IBM Acquisition Aimed at Microsoft?
- By Stuart J. Johnston
- August 10, 2006
As the competition for information management and control platforms heats up, IBM announced late this week that it will acquire content management vendor FileNet in a deal valued at $1.6 billion in cash.
The purchase could be seen as an expensive play by IBM to compete head-to-head with Microsoft, which plans to integrate its own content management capabilities into Office SharePoint Server 2007.
A public company, Costa Mesa, Calif.-based FileNet, which was founded in 1982, will go for a tidy $35 per share. IBM touted the deal as the 20th acquisition in support of its Information on Demand initiative. The companies hope to close the sale in the fourth quarter.
"The FileNet acquisition solidifies IBM's position as the market leader in enterprise content management, a key component of Information on Demand and one of the hot growth areas of the market with an estimated market opportunity of $3.9 billion in 2006 and an estimated growth rate of more than 10 percent over the next five years," IBM said in a statement.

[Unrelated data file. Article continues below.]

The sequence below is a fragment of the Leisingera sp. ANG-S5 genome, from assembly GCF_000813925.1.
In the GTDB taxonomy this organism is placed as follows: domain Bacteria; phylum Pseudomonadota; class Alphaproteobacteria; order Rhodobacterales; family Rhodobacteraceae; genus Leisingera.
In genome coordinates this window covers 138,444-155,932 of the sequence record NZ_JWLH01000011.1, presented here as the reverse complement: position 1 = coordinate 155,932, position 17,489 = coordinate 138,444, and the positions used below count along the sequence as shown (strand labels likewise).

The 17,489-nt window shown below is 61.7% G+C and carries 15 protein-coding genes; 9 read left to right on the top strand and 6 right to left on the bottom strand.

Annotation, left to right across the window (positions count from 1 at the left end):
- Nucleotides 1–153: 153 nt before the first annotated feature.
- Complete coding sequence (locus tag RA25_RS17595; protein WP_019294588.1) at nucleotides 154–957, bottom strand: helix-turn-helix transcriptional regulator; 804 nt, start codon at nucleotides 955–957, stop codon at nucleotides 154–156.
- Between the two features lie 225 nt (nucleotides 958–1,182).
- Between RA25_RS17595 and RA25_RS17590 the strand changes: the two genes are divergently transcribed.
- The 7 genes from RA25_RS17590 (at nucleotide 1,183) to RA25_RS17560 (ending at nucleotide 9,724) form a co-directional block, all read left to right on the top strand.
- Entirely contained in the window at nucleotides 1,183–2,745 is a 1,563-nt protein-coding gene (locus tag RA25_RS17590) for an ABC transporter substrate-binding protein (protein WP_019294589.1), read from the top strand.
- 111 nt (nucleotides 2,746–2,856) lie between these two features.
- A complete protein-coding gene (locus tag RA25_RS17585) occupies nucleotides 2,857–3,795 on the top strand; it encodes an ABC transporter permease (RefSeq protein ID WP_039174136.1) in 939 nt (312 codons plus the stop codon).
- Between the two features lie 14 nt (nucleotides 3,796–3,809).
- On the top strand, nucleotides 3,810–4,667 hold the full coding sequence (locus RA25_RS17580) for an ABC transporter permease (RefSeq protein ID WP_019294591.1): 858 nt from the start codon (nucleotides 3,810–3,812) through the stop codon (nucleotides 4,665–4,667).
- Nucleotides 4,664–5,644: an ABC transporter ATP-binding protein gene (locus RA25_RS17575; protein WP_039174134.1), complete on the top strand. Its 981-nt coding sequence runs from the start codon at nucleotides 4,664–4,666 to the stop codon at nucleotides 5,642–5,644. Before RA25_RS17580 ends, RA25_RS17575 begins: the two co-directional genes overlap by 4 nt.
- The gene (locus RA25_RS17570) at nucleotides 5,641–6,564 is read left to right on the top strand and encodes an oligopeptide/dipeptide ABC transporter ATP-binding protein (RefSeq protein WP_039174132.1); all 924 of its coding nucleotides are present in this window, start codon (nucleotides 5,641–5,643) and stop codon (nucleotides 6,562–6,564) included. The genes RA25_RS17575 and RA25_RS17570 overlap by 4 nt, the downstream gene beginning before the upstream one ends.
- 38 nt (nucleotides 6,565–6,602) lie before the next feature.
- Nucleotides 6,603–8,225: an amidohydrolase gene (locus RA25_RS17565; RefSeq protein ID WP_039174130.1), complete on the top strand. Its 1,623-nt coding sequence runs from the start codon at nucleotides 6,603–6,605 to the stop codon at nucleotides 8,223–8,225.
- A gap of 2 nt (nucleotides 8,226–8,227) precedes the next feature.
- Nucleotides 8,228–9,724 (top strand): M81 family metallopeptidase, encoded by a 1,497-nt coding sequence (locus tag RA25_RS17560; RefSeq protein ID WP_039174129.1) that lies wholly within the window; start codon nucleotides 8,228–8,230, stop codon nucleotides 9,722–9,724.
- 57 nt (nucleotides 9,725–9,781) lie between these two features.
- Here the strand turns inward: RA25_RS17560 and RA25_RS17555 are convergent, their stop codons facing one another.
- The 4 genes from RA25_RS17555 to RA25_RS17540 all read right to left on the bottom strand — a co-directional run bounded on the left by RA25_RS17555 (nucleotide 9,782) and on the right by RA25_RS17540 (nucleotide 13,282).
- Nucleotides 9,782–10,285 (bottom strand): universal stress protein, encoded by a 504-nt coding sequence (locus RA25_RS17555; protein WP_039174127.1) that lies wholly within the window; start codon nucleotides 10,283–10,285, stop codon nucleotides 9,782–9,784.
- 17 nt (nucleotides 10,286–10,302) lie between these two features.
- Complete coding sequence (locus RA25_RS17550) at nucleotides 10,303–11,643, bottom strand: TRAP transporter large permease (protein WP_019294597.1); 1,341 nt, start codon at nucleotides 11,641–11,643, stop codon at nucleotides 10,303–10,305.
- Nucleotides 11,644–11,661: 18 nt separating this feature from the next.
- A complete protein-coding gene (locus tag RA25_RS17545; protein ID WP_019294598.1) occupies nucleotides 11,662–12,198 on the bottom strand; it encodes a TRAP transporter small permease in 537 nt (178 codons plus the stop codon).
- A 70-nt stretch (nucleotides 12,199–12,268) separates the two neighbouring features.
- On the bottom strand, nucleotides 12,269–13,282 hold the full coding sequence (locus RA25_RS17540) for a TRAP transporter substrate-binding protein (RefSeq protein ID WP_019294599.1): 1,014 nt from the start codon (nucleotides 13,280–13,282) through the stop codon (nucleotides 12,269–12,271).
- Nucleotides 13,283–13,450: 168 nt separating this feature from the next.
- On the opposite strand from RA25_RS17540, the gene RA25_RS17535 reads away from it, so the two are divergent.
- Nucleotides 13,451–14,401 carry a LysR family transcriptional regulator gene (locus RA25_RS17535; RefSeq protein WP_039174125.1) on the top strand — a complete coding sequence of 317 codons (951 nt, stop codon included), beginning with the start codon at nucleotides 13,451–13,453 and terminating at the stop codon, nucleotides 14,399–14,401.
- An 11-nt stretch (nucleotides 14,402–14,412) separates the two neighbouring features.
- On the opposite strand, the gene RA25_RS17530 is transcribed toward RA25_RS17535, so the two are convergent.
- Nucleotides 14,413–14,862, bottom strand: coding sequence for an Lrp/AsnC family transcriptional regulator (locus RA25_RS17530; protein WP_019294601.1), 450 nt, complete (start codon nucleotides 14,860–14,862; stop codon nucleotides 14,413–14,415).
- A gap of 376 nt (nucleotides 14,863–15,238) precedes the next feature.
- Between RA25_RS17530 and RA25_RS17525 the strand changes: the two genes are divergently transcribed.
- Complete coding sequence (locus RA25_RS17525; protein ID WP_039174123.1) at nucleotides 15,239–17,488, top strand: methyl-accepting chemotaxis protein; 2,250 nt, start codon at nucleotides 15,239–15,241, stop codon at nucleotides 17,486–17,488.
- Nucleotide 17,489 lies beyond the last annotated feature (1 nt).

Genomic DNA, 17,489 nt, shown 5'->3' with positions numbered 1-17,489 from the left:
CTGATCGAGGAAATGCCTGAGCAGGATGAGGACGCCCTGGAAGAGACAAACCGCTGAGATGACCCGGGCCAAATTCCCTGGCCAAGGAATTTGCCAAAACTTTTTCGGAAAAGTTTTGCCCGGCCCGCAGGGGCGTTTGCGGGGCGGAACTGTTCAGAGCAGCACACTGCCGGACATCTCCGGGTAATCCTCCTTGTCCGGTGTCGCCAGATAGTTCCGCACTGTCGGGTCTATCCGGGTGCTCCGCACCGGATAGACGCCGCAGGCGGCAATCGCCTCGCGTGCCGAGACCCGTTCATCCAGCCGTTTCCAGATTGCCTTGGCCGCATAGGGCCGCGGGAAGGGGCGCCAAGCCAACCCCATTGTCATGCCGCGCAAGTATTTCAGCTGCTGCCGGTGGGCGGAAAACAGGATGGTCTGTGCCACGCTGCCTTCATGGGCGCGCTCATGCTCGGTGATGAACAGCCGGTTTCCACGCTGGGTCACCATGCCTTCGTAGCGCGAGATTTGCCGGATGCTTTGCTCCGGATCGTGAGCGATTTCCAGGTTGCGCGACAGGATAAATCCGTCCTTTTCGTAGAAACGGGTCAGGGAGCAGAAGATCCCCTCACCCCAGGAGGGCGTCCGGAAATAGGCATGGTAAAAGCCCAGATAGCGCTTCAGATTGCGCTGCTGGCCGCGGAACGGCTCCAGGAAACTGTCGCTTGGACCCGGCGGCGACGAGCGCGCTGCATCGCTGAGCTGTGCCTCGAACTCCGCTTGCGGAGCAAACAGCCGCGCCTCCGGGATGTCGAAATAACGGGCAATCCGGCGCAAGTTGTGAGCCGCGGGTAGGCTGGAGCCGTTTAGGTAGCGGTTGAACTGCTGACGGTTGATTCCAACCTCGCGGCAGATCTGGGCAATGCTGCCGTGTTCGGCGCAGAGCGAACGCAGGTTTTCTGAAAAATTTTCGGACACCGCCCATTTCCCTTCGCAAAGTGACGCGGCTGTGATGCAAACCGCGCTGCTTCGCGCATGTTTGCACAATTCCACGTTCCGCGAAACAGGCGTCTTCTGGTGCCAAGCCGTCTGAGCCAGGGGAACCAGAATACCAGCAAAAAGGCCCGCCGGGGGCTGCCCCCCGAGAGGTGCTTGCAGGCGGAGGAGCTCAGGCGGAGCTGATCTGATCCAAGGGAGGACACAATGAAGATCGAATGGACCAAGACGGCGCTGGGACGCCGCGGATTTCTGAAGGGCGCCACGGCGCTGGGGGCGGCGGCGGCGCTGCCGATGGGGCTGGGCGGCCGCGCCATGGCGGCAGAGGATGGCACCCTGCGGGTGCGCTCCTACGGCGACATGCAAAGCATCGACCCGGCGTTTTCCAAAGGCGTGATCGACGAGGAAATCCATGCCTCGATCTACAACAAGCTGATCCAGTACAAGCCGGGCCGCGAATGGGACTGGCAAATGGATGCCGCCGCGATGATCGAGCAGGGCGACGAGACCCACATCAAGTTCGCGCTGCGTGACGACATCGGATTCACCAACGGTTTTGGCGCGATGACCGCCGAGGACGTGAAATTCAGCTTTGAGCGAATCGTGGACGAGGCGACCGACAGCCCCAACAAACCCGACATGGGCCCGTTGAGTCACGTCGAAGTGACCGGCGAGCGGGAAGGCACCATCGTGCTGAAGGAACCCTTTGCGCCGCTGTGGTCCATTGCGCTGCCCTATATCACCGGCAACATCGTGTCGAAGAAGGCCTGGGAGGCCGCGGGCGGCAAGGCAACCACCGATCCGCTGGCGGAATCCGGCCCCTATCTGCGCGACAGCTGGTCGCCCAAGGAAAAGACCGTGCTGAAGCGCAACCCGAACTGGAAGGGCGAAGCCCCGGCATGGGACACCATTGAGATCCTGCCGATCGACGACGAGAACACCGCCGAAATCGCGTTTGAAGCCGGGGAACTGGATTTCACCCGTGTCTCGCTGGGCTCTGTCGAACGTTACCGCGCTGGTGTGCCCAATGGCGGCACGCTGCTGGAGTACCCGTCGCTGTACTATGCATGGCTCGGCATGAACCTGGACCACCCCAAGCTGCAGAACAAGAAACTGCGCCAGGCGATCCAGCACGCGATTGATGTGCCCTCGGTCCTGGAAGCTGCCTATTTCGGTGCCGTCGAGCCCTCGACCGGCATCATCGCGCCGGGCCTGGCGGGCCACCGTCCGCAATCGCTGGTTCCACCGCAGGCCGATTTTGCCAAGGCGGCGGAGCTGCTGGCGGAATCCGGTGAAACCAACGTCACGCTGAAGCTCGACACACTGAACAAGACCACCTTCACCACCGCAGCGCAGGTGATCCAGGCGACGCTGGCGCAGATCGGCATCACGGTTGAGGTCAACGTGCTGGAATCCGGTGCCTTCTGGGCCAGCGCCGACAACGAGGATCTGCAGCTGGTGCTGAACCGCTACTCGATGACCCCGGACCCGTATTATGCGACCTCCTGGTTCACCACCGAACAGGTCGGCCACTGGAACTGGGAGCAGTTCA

FileNet's software supports both Java as well as Microsoft's .NET development platforms. IBM has also been aggressively expanding its enterprise products to work with Linux, as can be seen in its release last month of a Lotus Notes client that runs on Linux desktops.
Meanwhile, Microsoft is hard at work integrating its own Microsoft Content Management Server technologies into SharePoint Server 2007.
Stuart J. Johnston has covered technology, especially Microsoft, since February 1988 for InfoWorld, Computerworld, Information Week, and PC World, as well as for Enterprise Developer, XML & Web Services, and .NET magazines.